In fall 2012, Leigh got an email from a chemist who had recently left Neumann Systems Group. Although Leigh would not disclose the name of the sender, The Gazette confirmed it was Boris Nizamov, who was instrumental in creating the Neumann technology and shares credit on 17 patents with David Neumann.

"I left NSG last summer when I came to the conclusion that NSG has no future because there will be no customers other than CSU," he wrote in the email.
The article also quoted Nizamov as saying the NSG system was initially going to cost $13 million and now is estimated at $130 million.

On March 10, Springs Utilities issued a statement titled, "Neumann System right decision for Drake."
In response to the March 2, 2014 article in The Gazette regarding emissions control at the Martin Drake Power Plant, I want to provide the following points to clarify several inaccurate and misleading statements:

The NeuStream scrubber is the correct option for Drake Power Plant to comply with emissions control requirements.

* It is cheaper and more efficient than competing scrubbers;
* Compared to other technologies NeuStream works best for the facility's
unique space requirements;
* It has lower capital, operating and maintenance costs, and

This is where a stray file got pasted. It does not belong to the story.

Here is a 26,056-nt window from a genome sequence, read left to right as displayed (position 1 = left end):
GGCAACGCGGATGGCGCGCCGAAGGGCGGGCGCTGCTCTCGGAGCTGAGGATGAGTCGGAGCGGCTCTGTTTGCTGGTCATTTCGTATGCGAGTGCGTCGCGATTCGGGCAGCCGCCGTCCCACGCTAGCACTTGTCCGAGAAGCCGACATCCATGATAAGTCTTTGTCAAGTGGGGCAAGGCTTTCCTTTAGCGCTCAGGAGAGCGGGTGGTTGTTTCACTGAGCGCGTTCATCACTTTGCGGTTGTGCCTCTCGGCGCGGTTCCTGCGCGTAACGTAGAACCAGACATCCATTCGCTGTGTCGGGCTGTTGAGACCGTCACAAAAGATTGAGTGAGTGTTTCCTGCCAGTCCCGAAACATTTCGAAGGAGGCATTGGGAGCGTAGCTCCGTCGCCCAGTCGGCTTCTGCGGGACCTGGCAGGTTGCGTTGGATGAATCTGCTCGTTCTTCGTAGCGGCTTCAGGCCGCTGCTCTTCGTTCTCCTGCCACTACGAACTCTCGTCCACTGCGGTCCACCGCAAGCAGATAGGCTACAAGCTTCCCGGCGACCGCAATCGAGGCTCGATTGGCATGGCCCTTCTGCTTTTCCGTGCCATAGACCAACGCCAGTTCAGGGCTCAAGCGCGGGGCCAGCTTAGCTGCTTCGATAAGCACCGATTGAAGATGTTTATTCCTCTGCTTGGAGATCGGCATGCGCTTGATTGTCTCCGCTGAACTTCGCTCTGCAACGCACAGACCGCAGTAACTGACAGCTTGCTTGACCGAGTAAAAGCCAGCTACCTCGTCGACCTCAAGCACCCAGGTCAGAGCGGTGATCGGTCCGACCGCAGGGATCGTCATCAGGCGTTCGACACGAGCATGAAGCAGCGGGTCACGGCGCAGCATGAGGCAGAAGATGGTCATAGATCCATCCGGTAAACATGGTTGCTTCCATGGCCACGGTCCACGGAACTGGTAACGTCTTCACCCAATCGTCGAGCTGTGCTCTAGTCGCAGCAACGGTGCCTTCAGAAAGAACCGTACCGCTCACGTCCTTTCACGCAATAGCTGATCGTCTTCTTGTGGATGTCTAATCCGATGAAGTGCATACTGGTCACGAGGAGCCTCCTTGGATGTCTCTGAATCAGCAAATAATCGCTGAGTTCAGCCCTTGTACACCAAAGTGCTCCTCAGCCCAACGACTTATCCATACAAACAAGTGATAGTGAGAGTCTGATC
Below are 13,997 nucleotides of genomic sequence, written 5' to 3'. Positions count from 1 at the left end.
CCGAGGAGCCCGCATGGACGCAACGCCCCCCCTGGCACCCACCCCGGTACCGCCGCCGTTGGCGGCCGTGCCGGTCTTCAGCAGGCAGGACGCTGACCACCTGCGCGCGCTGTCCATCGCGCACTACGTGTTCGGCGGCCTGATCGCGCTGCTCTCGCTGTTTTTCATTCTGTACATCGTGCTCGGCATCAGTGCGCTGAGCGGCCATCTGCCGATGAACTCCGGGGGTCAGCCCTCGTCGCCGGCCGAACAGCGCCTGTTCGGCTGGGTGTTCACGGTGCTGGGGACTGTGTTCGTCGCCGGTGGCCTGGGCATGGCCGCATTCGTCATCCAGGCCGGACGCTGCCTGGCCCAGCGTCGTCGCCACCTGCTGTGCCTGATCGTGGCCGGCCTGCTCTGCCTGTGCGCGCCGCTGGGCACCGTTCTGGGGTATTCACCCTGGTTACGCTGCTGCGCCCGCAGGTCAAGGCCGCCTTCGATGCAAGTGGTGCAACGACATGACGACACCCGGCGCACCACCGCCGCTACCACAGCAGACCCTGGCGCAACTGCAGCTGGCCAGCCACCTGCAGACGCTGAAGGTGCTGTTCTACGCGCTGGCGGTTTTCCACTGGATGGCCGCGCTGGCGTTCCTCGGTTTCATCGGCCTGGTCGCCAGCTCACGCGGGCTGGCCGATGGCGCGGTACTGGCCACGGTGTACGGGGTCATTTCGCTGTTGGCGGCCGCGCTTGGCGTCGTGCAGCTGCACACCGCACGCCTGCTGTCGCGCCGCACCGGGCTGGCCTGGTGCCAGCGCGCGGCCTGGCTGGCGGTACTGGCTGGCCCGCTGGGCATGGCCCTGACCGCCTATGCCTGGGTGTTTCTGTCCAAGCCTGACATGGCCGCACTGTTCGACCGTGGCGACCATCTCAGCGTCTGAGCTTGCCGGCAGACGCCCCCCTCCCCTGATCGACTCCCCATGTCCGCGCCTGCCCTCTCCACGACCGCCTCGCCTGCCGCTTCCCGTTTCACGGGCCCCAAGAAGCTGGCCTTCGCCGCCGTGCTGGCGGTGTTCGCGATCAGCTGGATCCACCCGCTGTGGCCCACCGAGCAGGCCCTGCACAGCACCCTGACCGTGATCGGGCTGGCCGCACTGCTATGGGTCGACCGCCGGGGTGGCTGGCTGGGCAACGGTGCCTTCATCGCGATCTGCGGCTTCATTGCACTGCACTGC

* Uses less water and power than conventional systems.

The cost of the Neumann system on which the 2011 decision was made was $121 million, which includes required plant upgrades (due to inflation current total cost projections are $131 million) compared to an independent study estimate of $168 million for conventional technology (including plant upgrades). Cost estimates quoted before 2011 are not pertinent as there was no design work done and no agreement to build scrubbers at that point.

Our 3-year testing process showed that the NSG system reliably removes 97 percent of sulfur dioxide from plant exhaust compared to 90 percent removal for conventional technology. In addition, an Electric Power Research Institute (EPRI) study was performed which verified the system was scalable to the level needed and provided realistic cost estimates. Early testing indicated that the NSG scrubber could also remove nitrogen oxides and carbon dioxide, but we chose to go only with SOx removal based on regulatory requirements and financial considerations.

The royalties on future sales were not a factor in the decision to move forward with NeuStream. We are confident that a market exists for the scrubber, and such proceeds would always be an added benefit. Using the NSG scrubber is a sound business decision for our community even if no future sales are made.